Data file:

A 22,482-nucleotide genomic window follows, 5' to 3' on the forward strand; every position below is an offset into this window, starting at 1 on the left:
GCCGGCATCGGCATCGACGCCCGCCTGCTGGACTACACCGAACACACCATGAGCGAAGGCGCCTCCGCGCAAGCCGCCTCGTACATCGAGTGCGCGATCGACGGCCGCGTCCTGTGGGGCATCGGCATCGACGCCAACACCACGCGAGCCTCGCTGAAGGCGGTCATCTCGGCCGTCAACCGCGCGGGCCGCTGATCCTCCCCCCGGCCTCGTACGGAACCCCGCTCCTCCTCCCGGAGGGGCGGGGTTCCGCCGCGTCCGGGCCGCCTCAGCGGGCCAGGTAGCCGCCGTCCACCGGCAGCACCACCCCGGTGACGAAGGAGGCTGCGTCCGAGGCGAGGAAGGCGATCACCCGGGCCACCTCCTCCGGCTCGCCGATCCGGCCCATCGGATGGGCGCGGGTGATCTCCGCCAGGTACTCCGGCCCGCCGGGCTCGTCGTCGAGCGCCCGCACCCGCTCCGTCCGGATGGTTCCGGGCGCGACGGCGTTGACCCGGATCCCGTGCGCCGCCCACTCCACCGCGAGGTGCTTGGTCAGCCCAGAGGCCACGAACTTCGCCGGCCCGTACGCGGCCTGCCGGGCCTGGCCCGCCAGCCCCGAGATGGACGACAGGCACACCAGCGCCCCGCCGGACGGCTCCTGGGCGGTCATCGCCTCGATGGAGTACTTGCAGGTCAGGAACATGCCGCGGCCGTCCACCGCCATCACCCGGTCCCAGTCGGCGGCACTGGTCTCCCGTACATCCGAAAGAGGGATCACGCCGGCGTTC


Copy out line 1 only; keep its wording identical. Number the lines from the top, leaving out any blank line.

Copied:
A 22,482-nucleotide genomic window follows, 5' to 3' on the forward strand; every position below is an offset into this window, starting at 1 on the left: